Archive for July, 2010


Several corn mazes dot the countryside; they’re usually in conjunction with a commercial orchard, a pumpkin patch, a winery or other similar outdoor business.  It’s kind of fun to wander around in the stalks, especially if you’re a kid, but it’s always pretty easy to find your way back out.  But it’s a neat way for people who don’t live on farms to experience the beauty of corn close up.

Follow the path to who knows where!


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Summer Sunsets

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Summer Afternoon

The storms and rain have just been unprecedented this summer.  Yesterday afternoon it cleared up, and my wife and I enjoyed a 47 mile bike ride with some friends.  On the way home, the sky in the south grew darker — not ominous, but just an unusually rich, deep blue that signaled storms somewhere in the distance.  It was beautiful against the backdrop of green and gold in the fields.

When I got home I looked at radar and sure enough, storms were pounding areas of Missouri several hundred miles away.  Not a drop of rain fell here which is good — we’ve had way too much already.  When will it dry out?

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More Tassels

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Iowa isn’t just the #1 state for corn, it’s also #1 in soybeans.   A record 10.2 million acres of soybeans were planted in Iowa this year — up 300,000 acres from 2009.  But that’s still less than the non-record 13.3 million acres of corn planted here this year.

Make no mistake, soybeans are an important crop.  Most farmers who plant corn also plant soybeans.  The Iowa Soybean Association is located right here in my hometown of Ankeny.  I know people who work there.  To be sure, beans are no small potatoes around here.

But still…I just can’t fall in love with beans.  They’ll always be second banana to corn.  Corn is and always will be king in Iowa.

Corn is majestic, mysterious, magical.  Beans are, well, just beans.

Everyone knows what happens to the corn:  It fattens livestock, gets processed into syrup (which gets a bad rap, by the way), ground into flour, refined into fuel.  Nobody knows what they do with the soybeans (besides make soy sauce, that is).

People eat sweet corn and popcorn; every kitchen has corn-based foods in the cupboard.  Nobody eats soybeans outright, and when they’re in foods they’re usually disguised as some vague protein ingredient.

Everyone knows what corn looks like, even those who don’t live here.  But some people in Iowa aren’t even sure what soybeans look like; they sometimes confuse it with some other crop; and few know what color the actual beans are (they’re beige, by the way.  How blah!)

Soybeans are what farmers plant when they rotate corn out of the ground, or when it’s too late in the season to plant corn (because beans take less time to mature).


There's just nothing mighty about beans, unless perhaps you are a ladybug.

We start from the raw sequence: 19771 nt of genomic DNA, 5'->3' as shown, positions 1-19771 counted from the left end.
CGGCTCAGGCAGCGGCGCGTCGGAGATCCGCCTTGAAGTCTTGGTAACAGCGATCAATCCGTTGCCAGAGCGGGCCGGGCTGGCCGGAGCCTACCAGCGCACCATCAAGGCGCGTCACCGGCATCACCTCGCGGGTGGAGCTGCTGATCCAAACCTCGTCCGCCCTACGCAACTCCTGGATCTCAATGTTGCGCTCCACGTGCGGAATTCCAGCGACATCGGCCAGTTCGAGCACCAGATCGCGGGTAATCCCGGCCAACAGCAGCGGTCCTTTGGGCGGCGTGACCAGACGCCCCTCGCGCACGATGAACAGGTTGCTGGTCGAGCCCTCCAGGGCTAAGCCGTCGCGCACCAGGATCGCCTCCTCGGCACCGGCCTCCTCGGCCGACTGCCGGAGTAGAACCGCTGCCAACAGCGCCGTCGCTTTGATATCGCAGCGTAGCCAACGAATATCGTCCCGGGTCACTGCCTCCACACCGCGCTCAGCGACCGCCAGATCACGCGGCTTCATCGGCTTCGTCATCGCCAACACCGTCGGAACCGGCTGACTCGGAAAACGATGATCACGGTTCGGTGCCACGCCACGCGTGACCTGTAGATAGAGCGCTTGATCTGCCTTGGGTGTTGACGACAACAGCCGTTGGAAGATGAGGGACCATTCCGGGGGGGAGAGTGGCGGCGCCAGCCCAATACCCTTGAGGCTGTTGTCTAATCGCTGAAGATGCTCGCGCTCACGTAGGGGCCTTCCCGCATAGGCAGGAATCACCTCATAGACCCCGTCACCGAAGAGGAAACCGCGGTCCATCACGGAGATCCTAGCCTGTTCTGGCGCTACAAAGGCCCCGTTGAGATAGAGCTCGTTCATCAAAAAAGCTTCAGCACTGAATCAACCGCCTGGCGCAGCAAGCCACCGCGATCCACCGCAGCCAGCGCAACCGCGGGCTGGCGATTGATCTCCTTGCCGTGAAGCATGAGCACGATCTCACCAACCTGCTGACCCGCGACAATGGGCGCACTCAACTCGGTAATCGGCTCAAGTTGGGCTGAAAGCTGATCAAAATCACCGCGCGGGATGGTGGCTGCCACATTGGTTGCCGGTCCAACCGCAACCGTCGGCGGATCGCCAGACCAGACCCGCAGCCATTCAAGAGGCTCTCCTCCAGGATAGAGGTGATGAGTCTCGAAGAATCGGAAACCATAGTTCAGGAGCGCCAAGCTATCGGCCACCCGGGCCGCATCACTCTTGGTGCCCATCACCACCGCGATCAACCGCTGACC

You can get lost in cornfields; things happen in cornfields — and what happens in the corn stays in the corn!  No one gets lost in beans; no one even ventures into a bean field.  There’s just nothing mighty about beans!

Corn has history.  Thousands of years ago, Mayans cultivated it.  Native Americans showed Pilgrims how to grow it.  To the best of my knowledge, Pilgrims never planted soybeans.

There’s candy corn, decorative corn, stalks displayed in yards in the fall, colorful Indian corn arrangements and cornucopias that adorn dining room tables.  But no one stuffs a “horn-of-plenty” with soybeans.

There are songs about corn and movies about corn.  Can you imagine a bean field whispering “If you build it, they will come,” or Helen Hunt and Bill Paxton tearing through beans in the climax of Twister?

Drugstores still sell goofy postcards from Iowa showing giant ears of corn.  Some people wear big foam corn hats at ballgames.  There are corn mazes, and corn sculptures and corn monuments and corn festivals.  South Dakota has a Corn Palace.  Has anyone ever built a Bean Palace?

I don’t mean to be mean to beans.  They’re a vital crop, and the green fields do make a nice landscape.  But Iowa is and will always be known as the place where the tall corn grows.

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This is a cornflower.  When you grind it up, you get corn FLOUR, which is a key ingredient in muffins, pancakes, tortillas, Doritos and even candy corn.

Just kidding.  It’s a beautiful flower that grows in some ditches, and it gets its name from the days of old when it used to be more prevalent in cornfields themselves.  The use of herbicides has destroyed a lot of its habitat, however, so you don’t see it as much anymore.

It’s not found just in the U.S., and is actually the national flower of Estonia, and one of the national flowers of Germany.  So the story goes, when Queen Louise of Prussia was fleeing Berlin (due to Napoleon’s advancing forces) she hid her children in a field of cornflowers and kept them quiet by weaving little wreaths from the plant.  In France, cornflowers are a symbol for veterans, much like poppies in the U.S.

And supposedly John F. Kennedy Jr. wore a cornflower at his wedding, as the flowers were a favorite of his father.  (That is, if you can believe Wikipedia.)

Other names for the cornflower are “blue bottles” and “bachelor-buttons,” the latter name stemming from the fact in the old days, bachelors wore the flower when they went courting.

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The corn wants to be here so bad it even grows where it’s not supposed to, such as in soybean fields.  This is called “volunteer” corn; it sprouts from seed left in the field from last year’s crop.  Most farmers eventually spray it to get rid of it.

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